With the events of last week becoming painfully public for Texas Rangers slugger Josh Hamilton, both Hamilton and Rangers GM Jon Daniels said they are putting contract negotiations on the backburner after both sides had recently said they want to finish a deal before spring training starts in a few weeks.
That clearly won't happen now, as Hamilton has some things he needs to work out in his personal life.
So where do the Rangers go from here? While, as Daniels said, this isn't a "baseball story" but instead of real-life human drama, the No. 1 priority for everyone involved should be, and is Hamiilton's well being. But there's also business to attend to, and while the Rangers won't say anything like that publicly right now, you can bet they are thinking about it.
When the Rangers passed on Prince Fielder, it was assumed by nearly everyone that the decision was made based on the fact they would lock up Hamilton for the long term knowing they couldn't have both for a large amount of time.
Wonder if they're regretting that decision now? Hamilton had his second known relapse with alcohol in three years last week at a busy bar and there are all kinds of rumors flying around about other things going on that night that are nothing but rumors, but people are talking, nonetheless. And based on Hamilton's press conference, it's clear he has some other things going on in his personal life other than just his relapse.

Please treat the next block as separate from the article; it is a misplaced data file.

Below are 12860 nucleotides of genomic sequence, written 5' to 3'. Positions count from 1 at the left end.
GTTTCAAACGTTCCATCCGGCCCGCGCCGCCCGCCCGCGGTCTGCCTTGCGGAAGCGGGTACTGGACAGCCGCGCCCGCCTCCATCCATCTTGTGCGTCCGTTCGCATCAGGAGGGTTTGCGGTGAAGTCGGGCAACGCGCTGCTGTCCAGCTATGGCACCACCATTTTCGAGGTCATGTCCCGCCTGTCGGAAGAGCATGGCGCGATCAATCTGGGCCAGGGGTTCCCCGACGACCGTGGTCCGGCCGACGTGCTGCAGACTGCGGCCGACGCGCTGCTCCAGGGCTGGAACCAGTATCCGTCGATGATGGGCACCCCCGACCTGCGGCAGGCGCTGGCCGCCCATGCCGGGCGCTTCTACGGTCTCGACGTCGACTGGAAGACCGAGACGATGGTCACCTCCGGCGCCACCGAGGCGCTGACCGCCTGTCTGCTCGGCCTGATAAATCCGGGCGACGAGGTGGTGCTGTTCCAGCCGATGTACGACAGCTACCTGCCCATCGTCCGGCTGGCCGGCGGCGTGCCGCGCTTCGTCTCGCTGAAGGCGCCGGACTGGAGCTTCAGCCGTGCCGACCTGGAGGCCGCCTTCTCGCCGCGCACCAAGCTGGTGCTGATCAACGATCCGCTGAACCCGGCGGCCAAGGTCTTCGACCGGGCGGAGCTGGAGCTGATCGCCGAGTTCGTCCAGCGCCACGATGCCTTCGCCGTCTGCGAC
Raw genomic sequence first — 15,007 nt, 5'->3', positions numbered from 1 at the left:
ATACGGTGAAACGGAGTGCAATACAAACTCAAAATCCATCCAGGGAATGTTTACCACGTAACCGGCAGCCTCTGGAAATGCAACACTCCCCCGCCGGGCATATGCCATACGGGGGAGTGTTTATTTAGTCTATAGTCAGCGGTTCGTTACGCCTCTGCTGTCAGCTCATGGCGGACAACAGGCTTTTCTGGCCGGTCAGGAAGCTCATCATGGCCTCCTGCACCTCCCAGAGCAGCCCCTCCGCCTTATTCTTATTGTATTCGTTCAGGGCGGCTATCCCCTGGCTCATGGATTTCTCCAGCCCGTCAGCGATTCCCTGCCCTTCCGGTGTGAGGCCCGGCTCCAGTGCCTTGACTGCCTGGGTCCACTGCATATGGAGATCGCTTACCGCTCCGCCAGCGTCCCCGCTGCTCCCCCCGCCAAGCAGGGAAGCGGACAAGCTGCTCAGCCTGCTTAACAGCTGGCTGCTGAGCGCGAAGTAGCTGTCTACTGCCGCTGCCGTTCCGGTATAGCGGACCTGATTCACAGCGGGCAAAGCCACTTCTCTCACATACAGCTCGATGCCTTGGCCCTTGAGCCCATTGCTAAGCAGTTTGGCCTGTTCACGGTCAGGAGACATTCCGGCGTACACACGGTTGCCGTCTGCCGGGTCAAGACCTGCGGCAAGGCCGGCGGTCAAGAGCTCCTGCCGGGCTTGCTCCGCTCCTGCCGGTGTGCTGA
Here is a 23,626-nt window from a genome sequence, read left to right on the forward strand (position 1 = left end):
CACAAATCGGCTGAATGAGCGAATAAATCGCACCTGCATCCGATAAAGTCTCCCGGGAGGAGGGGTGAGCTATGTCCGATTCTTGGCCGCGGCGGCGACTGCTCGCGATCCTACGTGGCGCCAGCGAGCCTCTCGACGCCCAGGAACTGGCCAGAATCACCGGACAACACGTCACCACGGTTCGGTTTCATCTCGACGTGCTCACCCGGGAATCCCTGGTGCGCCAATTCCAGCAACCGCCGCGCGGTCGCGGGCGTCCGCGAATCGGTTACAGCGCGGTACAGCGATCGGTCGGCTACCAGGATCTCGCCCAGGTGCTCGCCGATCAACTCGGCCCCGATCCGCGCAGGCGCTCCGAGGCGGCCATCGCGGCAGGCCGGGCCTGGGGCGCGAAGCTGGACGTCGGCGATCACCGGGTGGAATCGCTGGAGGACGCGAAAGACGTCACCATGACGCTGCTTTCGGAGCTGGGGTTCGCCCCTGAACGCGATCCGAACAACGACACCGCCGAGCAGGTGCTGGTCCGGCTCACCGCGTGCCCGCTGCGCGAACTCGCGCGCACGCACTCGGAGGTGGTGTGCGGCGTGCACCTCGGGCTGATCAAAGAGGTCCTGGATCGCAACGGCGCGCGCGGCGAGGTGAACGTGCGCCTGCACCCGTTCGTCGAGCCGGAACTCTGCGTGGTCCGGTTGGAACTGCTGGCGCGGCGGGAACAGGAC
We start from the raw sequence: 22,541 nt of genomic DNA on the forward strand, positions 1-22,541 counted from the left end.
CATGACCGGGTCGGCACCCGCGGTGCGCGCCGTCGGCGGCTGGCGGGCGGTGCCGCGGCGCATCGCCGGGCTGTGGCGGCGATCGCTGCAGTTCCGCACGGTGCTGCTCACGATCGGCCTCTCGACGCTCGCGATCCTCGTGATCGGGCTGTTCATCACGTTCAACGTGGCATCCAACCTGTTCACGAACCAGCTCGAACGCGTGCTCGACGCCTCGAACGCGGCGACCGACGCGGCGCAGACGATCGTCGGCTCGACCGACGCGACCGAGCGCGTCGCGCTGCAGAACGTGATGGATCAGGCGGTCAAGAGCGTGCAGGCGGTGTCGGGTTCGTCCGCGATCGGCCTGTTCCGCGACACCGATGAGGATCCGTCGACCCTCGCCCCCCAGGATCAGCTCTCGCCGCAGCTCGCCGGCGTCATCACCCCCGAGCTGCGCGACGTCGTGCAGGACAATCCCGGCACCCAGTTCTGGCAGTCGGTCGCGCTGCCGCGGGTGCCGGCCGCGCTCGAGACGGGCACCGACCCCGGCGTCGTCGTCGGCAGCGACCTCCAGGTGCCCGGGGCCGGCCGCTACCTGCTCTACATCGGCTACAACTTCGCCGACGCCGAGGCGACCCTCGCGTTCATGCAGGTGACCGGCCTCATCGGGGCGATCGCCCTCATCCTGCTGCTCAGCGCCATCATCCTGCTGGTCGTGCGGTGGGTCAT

Hamilton obviously had a rough year. The whole Shannon Stone tragedy has got to eat at him every day. It was without a doubt a rough year, and in the offseason, without baseball, Hamilton is more likely to have too much time on his hands. So should the Rangers worry about him going forward? Absolutely.
But let's be real, the substance abuse history with Hamilton is not the only concern for the Rangers, or any other club who might try to sign him as a free agent. He has more than his fair share of durability issues as well, partly because of his reckless style of play, and probably partly because of his past of abusing his body. He might have just hit 30, but his body could be more like 33 or 34.
As tough as it would be personally, the Rangers should lay off the negotiations, let Hamilton hit free agency and see what other teams offer. There's no point in outbidding yourself while you have the exclusive negotiation rights. Let someone set the market price for who has to be one of the most interesting cases of MLB free agency ever.
Someone will offer more than the Rangers are willing to pay, that's almost certain. It'll just be up to Hamilton to decide if he wants to remain in a city that adores him, despite all his flaws, and has a great support system set up for him.